Top 5 Things I Wish I Had Learned in College
Fall is here and I am reminded of one of the most exciting and perhaps trying time in a young collegiate’s life: the midterm season. And yet, for all the things college taught this Y-Gener, I firmly wish someone had taught me how to get a job.
I am a proud graduate of my alma mater. I am certain that I am equipped with the knowledge and skills to be the master in my field. But did college teach me how to land that job wherein I could actually apply all that I had learned? I will admit that I did not make full use of the Career Resource Center on campus. And during the tumultuous time of trying to find a job, I look back and wish that my college had made the Career Resource Center not as an option but as an essential facet to post-grad life.
Here are the Top 5 Things I Wish I Had Learned in College About Finding a Job… drum roll, please.
5) Etiquette. Career Centers focus so much on the jobseeking and resume building aspect that little attention gets paid to actually maintaining yourself as an employee. Now that I’ve been in the working world for some time now, I wish I had learned how to act in it. I cannot tell you the many faux pas I’ve unknowingly committed. Whether it be by phone, via email, in a meeting, or by dress, I wish I had taken a class that taught me these know-how’s that could help me keep the job I had worked so hard to get.
4) Forced Internship. “Internship” seems like such a taboo word for some of us now that are no longer in school. But internships are a great way to get your foot into the door of a new industry. Over the summer, we had an intern took on one of our entry positions. He was in his early 30s and decided on a different career path. The internship was a 12-week program with no promise of a full-time position. My company was going through a very difficult quarter and was experiencing turnover and layoffs as a result. Because of this, the intern had to take on more roles and responsibilities. He stuck it out. And when the time came, he was offered a full-time position. Don’t be afraid to take risks! Younger people who build their resume through internship experiences stand a better chance of securing a job because of their use of social media.
3) Resume Building. As an undergrad, I saw little to no reason to build a resume while I was still in school. I also thought I had a very practical reason for not doing so, in that I didn’t feel I had any relevant professional experience. Now that I am in the job force, I’ve learned that any experience you put on your resume can be turned into valuable insight for the employer looking to hire you. I had a colleague of mine who had a gap year and went to New Zealand to pick grapes and work the farmlands. There, she communicated with the locals and negotiated work contracts. At first sight this seems like a “funemployment” exploit. However, she made use of her soft skills which are so rarely highlighted in a resume. She demonstrated the ability to take risk by living abroad for a year, a strong work ethic by getting her hands dirty (literally), and communication prowess by utilizing her negotiation skills. Not bad for a day in the New Zealand sun.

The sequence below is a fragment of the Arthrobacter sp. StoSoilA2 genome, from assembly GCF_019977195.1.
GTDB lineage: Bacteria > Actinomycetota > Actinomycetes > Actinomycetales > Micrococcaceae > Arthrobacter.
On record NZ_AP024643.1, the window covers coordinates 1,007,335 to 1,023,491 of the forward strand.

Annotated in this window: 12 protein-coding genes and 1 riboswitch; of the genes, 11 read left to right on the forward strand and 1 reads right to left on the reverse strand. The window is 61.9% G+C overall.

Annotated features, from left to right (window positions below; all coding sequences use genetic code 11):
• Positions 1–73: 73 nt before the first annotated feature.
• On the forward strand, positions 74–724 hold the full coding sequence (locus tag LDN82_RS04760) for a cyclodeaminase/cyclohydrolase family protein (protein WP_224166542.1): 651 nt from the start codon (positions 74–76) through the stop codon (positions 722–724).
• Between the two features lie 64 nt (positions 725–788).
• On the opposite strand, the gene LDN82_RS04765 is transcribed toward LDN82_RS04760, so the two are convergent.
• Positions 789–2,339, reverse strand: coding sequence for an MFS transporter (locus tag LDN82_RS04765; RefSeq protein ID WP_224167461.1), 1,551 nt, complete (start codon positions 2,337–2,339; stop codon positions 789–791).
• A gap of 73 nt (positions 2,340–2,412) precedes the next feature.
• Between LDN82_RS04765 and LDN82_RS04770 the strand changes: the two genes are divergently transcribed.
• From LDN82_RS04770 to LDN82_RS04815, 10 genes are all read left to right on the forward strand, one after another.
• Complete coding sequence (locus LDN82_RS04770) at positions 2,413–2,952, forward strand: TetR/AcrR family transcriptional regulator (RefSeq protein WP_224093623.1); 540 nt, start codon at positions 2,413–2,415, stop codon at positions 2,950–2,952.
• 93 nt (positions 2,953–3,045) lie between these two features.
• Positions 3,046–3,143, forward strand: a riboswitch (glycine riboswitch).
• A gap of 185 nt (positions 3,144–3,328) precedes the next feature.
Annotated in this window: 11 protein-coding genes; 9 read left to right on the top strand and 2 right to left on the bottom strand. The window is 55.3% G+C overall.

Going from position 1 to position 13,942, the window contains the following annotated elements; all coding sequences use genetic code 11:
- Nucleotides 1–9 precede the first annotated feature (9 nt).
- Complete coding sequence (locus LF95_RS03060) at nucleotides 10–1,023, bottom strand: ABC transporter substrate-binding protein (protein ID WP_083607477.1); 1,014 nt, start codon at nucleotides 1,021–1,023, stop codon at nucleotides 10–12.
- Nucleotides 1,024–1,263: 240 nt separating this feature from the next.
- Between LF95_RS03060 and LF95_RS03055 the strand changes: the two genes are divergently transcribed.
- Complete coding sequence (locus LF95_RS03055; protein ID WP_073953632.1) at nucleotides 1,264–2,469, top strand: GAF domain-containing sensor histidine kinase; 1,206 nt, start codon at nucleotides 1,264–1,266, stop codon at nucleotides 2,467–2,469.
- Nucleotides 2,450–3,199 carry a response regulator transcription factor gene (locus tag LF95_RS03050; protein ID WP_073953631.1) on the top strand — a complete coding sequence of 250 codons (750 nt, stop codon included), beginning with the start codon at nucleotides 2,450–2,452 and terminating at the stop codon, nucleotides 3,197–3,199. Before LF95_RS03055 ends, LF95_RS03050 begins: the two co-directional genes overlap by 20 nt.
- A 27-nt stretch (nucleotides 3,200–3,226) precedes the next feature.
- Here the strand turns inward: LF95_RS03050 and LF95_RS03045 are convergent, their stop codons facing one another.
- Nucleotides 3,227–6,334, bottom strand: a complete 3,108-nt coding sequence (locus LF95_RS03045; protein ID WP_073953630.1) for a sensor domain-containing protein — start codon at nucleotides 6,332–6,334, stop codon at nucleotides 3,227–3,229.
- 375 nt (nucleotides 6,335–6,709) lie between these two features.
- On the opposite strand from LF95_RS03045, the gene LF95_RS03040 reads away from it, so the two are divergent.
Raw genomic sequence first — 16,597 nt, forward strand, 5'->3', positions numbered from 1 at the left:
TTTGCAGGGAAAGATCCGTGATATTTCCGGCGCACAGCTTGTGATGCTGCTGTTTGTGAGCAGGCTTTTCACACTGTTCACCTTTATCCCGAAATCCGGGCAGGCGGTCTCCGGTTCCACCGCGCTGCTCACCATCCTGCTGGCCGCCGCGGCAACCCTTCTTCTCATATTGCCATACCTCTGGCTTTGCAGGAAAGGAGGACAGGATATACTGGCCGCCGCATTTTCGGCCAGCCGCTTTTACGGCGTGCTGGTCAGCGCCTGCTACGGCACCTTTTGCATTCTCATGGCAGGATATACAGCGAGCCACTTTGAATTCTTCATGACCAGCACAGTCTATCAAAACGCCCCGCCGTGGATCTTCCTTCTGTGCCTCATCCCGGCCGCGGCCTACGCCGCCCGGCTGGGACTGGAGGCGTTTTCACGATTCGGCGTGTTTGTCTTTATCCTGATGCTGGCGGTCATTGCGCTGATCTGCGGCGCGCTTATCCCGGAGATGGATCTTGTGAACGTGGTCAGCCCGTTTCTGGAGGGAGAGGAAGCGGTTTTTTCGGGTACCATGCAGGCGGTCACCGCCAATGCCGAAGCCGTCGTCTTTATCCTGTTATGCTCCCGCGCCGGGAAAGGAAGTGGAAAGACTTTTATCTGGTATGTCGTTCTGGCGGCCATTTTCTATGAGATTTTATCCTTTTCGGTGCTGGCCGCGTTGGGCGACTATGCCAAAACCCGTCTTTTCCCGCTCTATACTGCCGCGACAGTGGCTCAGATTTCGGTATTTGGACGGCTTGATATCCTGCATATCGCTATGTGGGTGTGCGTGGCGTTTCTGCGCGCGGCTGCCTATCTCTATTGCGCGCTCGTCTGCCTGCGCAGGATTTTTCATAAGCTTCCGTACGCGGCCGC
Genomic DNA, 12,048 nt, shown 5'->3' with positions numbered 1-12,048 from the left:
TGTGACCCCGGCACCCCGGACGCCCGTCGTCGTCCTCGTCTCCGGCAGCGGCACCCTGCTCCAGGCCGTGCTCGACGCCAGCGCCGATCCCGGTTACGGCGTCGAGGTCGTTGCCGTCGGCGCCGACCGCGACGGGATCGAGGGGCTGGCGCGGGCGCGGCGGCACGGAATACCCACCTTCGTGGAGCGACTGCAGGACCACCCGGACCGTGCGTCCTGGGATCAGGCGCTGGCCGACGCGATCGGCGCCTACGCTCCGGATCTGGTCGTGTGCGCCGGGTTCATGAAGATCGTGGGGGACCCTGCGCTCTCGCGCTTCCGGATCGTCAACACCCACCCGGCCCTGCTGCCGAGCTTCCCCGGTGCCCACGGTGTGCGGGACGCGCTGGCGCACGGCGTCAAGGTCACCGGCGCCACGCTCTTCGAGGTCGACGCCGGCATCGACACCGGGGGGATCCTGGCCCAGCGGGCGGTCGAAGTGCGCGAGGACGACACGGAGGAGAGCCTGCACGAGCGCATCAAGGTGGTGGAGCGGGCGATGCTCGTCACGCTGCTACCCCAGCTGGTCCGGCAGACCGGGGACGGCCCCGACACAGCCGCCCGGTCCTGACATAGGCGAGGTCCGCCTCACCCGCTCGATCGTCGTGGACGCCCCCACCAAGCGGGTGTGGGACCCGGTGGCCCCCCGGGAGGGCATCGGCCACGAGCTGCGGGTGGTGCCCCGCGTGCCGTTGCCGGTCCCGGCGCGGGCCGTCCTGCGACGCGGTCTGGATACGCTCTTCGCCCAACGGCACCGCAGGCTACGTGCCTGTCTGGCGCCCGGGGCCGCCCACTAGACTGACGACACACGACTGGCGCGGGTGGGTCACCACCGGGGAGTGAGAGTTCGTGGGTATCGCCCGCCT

2) How to look for a job. This sounds simple but in truth, I only learned about the ins and outs of sites like Monster and LinkedIn, when it finally came time for me to look for a job. Now there is a plethora of ways to search for jobs through the internet, more specifically through the dynamic vehicle of social media. How do you build a profile on a job site? How do you brand yourself and establish an online presence? According to NACE (National Association of Colleges and Employers), more and more college career centers are posting content on social media and are finding an increase in engagement from their student users. If it works for them, why can’t it work for you?
1) Networking. If you were at all involved with any campus organizations you know that meeting and connecting with people is the way to find opportunities. These days it’s easy to “friend” someone on Facebook and keep in touch. Think about how many times have you asked for advice on Facebook and in about half an hour got at least 10 responses? Imagine what the power of that is like if you knew someone in your network who worked at a company you’ve had your eye on? Leveraging that relationship and asking the right pointed questions could be the difference between just a friend on Facebook and the referral that helps you achieve the job of your dreams. If you only know someone in the virtual world, remember that you are asking for information – not a job. Don’t eliminate your chances of finding out about a future job opening by being too pushy. Current college students should also make it a point to connect with recent alum who have been in the job force for 1-2 years. This is a great way to establish connections outside of school and getting a feel for the current job market.
Your resume is polished and you’ve posted yourself to all the job sites – how is it that you’re still jobless? Out of all these points, networking is one that never stops because in a sense, it’s always “on.” So don’t be discouraged! Here’s another great blog with valuable networking tips. At the end of the day it’s not what you know – it’s who you know.